Author Topic: Cork groove gap cutting  (Read 252 times)

Offline Gene @ Liford Custom Calls

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Cork groove gap cutting
« on: June 17, 2017, 07:36:20 PM »
so I turned my first duck insert tonight and tried to cut a gap for my cork but made it too big. What is the best way to get a good snug cork groove?

Offline LagrueCustomCalls

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Re: Cork groove gap cutting
« Reply #1 on: June 18, 2017, 01:57:10 PM »
Gene, your jig should be set up to guide you to cut the notch correctly.
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Offline Wade@WEBFoot

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Re: Cork groove gap cutting
« Reply #2 on: June 18, 2017, 11:10:12 PM »
If youre using a jig... practice will get you there... filing to the jig is important in many cases... but where you say its too long, Im guessing youre free handing it...  and about all that you can do is measure and draw it out as best you can and stay inside the lines and then file it larger to the fit you want...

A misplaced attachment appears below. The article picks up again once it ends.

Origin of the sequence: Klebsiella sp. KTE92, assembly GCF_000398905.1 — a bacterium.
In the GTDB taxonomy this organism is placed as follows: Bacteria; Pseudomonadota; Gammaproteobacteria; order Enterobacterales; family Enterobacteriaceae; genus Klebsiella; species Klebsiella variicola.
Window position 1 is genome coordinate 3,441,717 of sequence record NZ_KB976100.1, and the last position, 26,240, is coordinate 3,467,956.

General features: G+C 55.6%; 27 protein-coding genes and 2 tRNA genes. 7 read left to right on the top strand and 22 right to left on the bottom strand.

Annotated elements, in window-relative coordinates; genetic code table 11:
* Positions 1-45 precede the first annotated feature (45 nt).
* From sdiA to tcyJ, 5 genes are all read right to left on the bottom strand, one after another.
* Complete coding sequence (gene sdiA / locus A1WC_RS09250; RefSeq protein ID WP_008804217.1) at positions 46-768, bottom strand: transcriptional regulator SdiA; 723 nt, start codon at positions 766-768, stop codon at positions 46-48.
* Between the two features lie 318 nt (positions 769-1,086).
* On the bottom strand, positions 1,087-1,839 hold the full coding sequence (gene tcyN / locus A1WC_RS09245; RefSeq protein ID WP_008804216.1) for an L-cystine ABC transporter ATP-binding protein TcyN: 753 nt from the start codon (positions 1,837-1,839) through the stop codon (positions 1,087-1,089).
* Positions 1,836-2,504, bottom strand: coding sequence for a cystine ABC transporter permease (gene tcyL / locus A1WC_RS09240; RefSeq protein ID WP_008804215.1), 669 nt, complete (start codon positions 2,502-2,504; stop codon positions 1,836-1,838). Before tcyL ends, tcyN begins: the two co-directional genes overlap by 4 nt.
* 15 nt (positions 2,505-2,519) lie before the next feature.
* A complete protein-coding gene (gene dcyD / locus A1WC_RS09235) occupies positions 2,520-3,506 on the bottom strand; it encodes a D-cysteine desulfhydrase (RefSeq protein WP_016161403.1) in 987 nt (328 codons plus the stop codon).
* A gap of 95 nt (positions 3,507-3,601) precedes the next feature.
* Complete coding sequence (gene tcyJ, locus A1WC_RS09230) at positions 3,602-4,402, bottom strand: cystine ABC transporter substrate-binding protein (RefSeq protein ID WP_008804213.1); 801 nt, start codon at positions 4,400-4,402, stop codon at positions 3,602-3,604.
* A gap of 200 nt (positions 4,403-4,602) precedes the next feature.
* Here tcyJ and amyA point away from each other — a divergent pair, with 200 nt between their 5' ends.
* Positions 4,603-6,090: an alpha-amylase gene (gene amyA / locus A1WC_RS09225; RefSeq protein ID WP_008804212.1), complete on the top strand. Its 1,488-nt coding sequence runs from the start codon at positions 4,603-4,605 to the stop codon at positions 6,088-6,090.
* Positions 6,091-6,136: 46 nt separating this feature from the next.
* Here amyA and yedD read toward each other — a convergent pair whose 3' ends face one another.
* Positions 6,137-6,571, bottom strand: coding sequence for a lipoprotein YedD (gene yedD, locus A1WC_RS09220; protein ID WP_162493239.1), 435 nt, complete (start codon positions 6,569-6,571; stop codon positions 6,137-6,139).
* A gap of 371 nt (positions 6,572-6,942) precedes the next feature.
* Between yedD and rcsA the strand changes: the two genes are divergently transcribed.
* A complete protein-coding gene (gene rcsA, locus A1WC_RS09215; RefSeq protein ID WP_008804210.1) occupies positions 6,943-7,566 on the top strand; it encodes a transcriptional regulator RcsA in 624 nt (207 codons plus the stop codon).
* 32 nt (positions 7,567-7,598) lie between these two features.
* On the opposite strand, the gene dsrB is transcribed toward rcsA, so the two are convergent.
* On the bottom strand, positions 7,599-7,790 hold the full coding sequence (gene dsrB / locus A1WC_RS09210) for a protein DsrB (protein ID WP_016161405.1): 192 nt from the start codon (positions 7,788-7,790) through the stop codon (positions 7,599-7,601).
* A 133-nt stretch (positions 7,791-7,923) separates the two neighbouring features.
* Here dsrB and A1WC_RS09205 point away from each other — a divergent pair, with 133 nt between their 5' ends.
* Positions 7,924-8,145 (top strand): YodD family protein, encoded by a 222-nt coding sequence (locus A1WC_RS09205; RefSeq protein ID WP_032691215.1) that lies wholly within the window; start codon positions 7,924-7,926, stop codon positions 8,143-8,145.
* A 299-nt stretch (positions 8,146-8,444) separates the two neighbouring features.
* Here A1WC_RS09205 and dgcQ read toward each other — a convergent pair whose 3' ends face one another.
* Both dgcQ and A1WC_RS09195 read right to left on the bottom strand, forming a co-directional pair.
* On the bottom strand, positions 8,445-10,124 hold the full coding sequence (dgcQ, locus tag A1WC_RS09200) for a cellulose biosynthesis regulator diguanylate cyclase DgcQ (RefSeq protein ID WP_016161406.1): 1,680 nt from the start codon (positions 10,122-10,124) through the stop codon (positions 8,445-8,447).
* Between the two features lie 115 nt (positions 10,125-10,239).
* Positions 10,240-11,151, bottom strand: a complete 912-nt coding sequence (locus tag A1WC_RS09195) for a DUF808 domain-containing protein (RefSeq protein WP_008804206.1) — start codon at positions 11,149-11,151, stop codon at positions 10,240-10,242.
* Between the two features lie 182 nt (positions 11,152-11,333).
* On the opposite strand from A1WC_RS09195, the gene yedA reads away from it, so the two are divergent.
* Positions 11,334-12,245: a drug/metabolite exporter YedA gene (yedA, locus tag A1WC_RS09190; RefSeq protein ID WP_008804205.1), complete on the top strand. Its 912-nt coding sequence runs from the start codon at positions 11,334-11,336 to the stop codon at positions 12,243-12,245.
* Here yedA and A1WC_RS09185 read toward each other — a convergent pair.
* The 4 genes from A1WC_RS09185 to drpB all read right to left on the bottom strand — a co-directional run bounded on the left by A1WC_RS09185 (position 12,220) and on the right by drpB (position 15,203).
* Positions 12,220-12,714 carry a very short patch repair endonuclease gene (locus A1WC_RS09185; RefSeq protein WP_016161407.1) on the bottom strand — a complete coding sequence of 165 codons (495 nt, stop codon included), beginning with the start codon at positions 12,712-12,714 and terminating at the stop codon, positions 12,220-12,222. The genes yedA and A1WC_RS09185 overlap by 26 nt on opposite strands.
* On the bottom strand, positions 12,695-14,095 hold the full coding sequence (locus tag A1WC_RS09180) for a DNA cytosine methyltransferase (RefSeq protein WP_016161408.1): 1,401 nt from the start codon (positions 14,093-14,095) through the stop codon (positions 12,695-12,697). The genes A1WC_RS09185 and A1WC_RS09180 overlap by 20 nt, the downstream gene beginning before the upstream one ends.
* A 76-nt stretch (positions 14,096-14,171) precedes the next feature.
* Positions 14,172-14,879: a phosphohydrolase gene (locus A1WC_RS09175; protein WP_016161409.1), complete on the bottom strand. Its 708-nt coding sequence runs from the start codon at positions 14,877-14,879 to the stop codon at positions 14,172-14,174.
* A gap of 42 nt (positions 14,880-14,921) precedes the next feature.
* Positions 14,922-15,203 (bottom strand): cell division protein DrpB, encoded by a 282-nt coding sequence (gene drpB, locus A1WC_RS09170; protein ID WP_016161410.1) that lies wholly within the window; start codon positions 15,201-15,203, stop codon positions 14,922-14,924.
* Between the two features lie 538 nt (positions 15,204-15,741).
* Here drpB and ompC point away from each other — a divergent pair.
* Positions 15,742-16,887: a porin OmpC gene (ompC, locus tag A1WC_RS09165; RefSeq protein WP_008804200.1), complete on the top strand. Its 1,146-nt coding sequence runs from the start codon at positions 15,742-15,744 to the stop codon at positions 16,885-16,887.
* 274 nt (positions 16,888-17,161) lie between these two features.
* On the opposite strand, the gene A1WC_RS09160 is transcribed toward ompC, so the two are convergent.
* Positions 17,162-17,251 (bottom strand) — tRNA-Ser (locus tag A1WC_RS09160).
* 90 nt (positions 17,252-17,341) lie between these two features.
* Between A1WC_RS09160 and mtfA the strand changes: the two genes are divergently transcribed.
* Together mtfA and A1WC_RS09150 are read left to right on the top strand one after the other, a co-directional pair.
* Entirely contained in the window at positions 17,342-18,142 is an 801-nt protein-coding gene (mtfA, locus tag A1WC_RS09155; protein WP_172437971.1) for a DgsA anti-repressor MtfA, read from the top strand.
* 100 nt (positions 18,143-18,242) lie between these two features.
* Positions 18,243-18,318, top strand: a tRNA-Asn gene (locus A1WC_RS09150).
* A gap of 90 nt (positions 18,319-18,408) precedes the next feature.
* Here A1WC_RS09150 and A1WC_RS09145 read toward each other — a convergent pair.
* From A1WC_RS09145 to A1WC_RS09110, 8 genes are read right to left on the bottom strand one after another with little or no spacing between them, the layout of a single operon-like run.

Like most things you want to fit together, you cut under where you want to be, and then work out slowly to size - test fitting along the way.

Wade

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Offline Scott Ward

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Re: Cork groove gap cutting
« Reply #3 on: June 27, 2017, 05:41:17 PM »
What I like to do is completely shape my tone board visually up to, but not including, the actual notch.  At this point lay a Japanese style fine tooth saw on the toneboard, and cut to desired depth.  Lay the wedge on the toneboard and mark the height.  Use a band saw to parallel match the other toneboard cut you've made.  These cuts should all be a little shy of the desired notch so you can finish it up with a file that very nearly matches the combined thicknesses of wedge + reed(s).  Now file with a 3/16 file(that's my preference) until the wedge is where you want it.
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Offline B Hoover

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Re: Cork groove gap cutting
« Reply #4 on: June 28, 2017, 08:20:24 AM »
If you use a jig, do not sand in the jig.  It's a quick way to ruin a jig.  Use a file to clean up the toneboard and the back of the cork notch.
Whatever you do, work at it with all your heart, as working for the Lord, not for men  Col 3:23